Horrible Landlord Evicts Cancer Survivor Because She Might Get Sick Again

Heartbreaking 16

keyI haven't always had the best experience with landlords, but nothing I've been through even begins to compare to the horrible way NYC resident and cancer survivor Heatheran Kristopher was treated by her landlord. The 43-year-old started renting her apartment on the Upper East Side of Manhattan in 2008, just before she was diagnosed with ovarian and colon cancer. She stayed at the apartment through her chemotherapy and radiation treatments at nearby Memorial Sloan Kettering Cancer Center. She was grateful to be on the first floor, as she felt too weak and sore to go up and down stairs most days. Over the months she was being treated, she fell behind in rent -- $10,000 behind -- but she was all caught up when the time came to sign a new, two-year lease. Kristopher signed it.

Shortly thereafter, a new management company called Stone Street Properties LLC bought her building from the previous landlord. And that's when the trouble started.

According to Kristopher, Stone Street staff was afraid she wouldn't be able to pay her rent if the cancer came back. So they did "anything and everything" they could to get rid of her: They claimed her new lease was invalid. They tried to raise her rent by $700 per month. They even tried to force her to pay six months of rent up front.

Finally, Stone Street evicted Kristopher, who filed a complaint -- rightfully so! But even though (after seven months) the New York State Division of Human Rights found "probable cause for discrimination on the basis of [Kristopher's] disability," the state Supreme Court ultimately upheld the eviction.

So sad, so infuriating. Still, Kristopher says she won't back down.

"I'm just going to fight this until the end," she says. "I have to. It makes me feel not like the victim."

Can you believe a landlord would do something like this to a cancer survivor?


Image via Jillian/Flickr

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nonmember avatar Cass

This has nothing to do with cancer and everything to do with a history of not paying rent. Still, she signed a binding contract with the previous owner. Assuming there was not a problem with her lease, she shouldn't have been evicted.

lobus lobus

I dont know. The whole point of having an emergency fund is so that you can pay rent on time if you get sick. I cant imagine what my landlord would do if i missed even one payment. And its new york. Its cut throat. The landlord is not a charity worker and she is acting like a charity case but says she doesnt want to be a victim....she should move on.

PRIMA487 PRIMA487

Yep,I can believe it because it's a business not a charity and they have a right to make money, again;because its a business. But how sad is this. If this is seen as a disability seems like it would be covered by the ADA,but,guess not since the courts agree with the landlord.

handy... handy0318

I'd like to see a more objective version of the story. The landlord isn't responsible for her health issues.  If she became $10,000 in arrears in her rent, I can understand why they would evict her.  The state had some reason for backing the landlord.  There is some reason why each objective agency that handled this case, from the Division of Human Rights to the courts sided with the landlord, because it is not at all easy to evict anyone.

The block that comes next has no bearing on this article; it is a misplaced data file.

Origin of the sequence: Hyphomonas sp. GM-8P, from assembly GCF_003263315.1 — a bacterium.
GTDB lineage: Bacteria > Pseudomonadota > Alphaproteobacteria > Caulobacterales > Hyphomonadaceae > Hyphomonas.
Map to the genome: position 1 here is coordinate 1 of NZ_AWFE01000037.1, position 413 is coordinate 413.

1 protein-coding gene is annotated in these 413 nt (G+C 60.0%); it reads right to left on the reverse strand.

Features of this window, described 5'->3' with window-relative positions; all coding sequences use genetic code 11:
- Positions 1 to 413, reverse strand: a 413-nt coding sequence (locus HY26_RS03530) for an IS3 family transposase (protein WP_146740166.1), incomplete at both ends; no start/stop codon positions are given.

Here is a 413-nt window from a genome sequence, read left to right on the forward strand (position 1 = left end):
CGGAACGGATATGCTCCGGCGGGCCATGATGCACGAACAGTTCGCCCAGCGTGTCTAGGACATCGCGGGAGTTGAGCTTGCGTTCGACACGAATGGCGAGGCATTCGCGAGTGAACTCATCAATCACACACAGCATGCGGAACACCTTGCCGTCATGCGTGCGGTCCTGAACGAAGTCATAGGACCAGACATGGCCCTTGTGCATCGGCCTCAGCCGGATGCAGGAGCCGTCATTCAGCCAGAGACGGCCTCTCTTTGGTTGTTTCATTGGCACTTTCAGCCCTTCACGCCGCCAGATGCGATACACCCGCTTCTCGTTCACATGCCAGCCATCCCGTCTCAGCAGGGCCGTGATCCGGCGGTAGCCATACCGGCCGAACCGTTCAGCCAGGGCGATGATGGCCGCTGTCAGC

This story just seems to contrived to tug at the heartstrings... cancer victim vs. heartless landlord... without providing enough unbiased facts to understand why the courts decided the way they did. 

femal... femaleMIKE

I am a landlord and I say it all the time.  I am not a charity worker. I bought the house to increase my income not to provide a home for strangers.


I do have a tenant right now with cancer (not that her health is my business), her husband pays.  If they fell behind I would have no choice but to evict or not to renew.  Its not a disabilty discrimination.  If they start to miss too many payments they will never catch up and I am screwed. 

LostS... LostSoul88

its her history of being late, she just happen to be a cancer surviver. 

MsRkg MsRkg

I agree with femaleMike.


I have multiple houses that I rent out and use as supplemental income. I do not use them or run them as a charity boarding house. If you are late on your rent more than 2 times, or I suspect you might be going into arrears or won't be able to afford the apartment/space, I am evicting you. End of story. Most of the leases that I do are month-to-month or short term for that reason. If my renters start falling late on their payments, then that can be detrimental to me, as I use each space not just for income but to also pay off the mortgage,taxes,and maintenance on each house. I am not about to put myself into a hardship situation because one of me tenants is facing one. At the end of the day I am running a business. 


 

nonmember avatar jazz

I wouldn't rent to someone who may or may not be able to pay rent in the future, for whatever reason. And why would she fight so hard to stay where she's not wanted? This is why I will never understand why people don't just buy their own homes and quit complaining about landlords.

Paula Weigold

I am a cancer survivor.  I think that what they did to her was disgusting.  If she didn't get caught up with her rent then they had every right to have her evicted but that was not the case.  People are too money hungry nowadays and I think its pathetic.


 

nonmember avatar NoWay

Jazz... not everyone can afford a house. Sure, rent may not be less than a mortgage, but there are a lot of other things to consider ... like coming up with thousands of dollars for a down payment.

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